Our children enjoy the spectacle of Christmas lights, so throughout the holiday season, we take an occasional walk around the neighborhood to admire the light displays. It is fun to take a walk and get some exercise together. In our part of Arizona, the days are very pleasant because of all the sun, but when the sun goes down it can get a little nippy. We make a big to-do about putting on scarves and jackets and mittens when we go for our walks to admire the lights. We don’t otherwise have much occasion to get bundled up and wear such things. And we have to keep moving to keep the blood pumping. Then when we get home we sometimes make Mexican hot chocolate, which is a real treat. As opposed to traditional American hot cocoa, Mexican hot chocolate is a rich blend of chocolate and cinnamon. At our kids’ request, we add a couple mini marshmallows and/or sprinkle some ground up candy canes on top to really make it a party!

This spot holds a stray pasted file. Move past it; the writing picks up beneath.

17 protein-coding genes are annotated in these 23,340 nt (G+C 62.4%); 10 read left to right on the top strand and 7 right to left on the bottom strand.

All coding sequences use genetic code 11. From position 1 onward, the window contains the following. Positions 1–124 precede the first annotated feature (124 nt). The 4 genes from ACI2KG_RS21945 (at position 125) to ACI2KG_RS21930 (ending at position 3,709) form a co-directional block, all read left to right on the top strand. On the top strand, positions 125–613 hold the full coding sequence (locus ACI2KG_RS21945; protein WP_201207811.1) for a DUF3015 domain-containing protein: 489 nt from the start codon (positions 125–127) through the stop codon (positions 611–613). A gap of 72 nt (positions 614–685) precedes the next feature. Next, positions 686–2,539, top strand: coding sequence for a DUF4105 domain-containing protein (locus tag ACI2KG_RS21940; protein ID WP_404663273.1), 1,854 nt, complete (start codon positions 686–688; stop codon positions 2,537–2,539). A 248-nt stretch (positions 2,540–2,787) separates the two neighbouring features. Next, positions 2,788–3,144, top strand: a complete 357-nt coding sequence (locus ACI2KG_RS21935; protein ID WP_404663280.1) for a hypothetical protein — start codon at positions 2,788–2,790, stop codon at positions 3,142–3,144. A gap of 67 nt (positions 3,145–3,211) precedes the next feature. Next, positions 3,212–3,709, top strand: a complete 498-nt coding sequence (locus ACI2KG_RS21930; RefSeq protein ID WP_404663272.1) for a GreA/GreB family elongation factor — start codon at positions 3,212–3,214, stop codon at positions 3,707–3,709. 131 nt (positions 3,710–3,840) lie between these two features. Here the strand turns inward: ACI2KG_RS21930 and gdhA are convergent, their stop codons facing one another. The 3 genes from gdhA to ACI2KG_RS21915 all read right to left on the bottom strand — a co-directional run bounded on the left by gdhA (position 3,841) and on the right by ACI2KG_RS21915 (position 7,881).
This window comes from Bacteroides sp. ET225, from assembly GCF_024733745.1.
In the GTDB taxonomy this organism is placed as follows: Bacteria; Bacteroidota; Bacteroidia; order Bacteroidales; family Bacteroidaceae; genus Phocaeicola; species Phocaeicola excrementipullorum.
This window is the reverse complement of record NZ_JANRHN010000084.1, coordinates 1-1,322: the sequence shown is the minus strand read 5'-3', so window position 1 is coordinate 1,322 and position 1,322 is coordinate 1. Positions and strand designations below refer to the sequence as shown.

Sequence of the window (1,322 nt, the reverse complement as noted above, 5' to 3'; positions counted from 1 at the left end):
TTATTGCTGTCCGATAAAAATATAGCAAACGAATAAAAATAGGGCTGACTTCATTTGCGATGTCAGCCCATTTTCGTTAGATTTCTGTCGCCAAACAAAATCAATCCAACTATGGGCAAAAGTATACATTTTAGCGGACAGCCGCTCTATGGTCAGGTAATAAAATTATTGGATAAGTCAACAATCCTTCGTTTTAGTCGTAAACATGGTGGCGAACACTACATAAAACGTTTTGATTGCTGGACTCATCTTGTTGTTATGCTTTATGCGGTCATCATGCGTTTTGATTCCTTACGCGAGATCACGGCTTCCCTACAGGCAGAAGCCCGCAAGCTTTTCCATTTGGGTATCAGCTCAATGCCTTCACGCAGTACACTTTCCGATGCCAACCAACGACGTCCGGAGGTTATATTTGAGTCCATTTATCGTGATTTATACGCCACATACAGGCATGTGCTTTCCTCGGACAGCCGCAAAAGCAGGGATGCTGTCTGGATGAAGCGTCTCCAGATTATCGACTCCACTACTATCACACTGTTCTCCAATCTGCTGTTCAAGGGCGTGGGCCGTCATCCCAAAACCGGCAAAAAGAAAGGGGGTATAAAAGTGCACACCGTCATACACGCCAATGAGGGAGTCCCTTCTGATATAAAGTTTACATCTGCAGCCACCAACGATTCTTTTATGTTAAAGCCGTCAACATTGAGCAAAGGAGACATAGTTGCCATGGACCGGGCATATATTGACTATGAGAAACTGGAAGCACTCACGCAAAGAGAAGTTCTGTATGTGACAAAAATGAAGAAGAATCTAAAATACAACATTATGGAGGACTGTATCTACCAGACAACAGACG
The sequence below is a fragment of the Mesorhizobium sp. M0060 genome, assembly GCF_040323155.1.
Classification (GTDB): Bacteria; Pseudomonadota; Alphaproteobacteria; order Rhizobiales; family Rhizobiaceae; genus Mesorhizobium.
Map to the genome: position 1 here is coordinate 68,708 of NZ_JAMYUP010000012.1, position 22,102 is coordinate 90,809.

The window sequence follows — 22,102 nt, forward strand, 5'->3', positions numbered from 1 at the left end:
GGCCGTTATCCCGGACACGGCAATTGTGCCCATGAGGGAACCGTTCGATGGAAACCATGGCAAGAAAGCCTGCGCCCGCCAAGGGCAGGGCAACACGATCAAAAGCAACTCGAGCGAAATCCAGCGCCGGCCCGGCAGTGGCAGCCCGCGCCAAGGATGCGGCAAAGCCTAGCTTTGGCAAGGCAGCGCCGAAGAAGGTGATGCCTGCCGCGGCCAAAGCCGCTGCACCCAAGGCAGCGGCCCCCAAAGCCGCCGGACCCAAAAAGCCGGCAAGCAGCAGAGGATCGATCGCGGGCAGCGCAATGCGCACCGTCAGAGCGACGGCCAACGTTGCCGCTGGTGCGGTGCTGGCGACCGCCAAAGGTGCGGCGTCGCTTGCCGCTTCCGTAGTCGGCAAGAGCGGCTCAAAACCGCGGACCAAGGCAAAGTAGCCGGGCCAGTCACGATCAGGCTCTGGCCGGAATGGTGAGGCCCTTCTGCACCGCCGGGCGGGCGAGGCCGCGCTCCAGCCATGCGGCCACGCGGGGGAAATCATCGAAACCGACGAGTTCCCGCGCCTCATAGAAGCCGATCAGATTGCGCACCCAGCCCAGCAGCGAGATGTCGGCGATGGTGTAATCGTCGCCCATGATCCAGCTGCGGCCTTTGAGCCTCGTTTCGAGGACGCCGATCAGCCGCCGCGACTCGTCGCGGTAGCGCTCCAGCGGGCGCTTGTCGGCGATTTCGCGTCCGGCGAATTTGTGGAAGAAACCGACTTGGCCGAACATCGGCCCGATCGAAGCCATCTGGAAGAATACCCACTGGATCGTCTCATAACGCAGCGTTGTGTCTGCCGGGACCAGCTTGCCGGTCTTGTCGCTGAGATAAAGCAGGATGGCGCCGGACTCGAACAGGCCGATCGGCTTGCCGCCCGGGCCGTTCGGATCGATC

We make the long trek to Texas to be with our relatives in time for Christmas. Our family is from South Texas, where eating tamales on Christmas Eve is a tradition. My in-laws are from a small town and buy homemade tamales from someone they know for the Christmas Eve supper.

Our family is composed of people from different faith traditions, but we go to church on Christmas Eve. Before we were parents, my husband and I always went to midnight mass. That is way too late for our kids, so we go to an earlier service. Churches often have one geared for children’s short attention spans.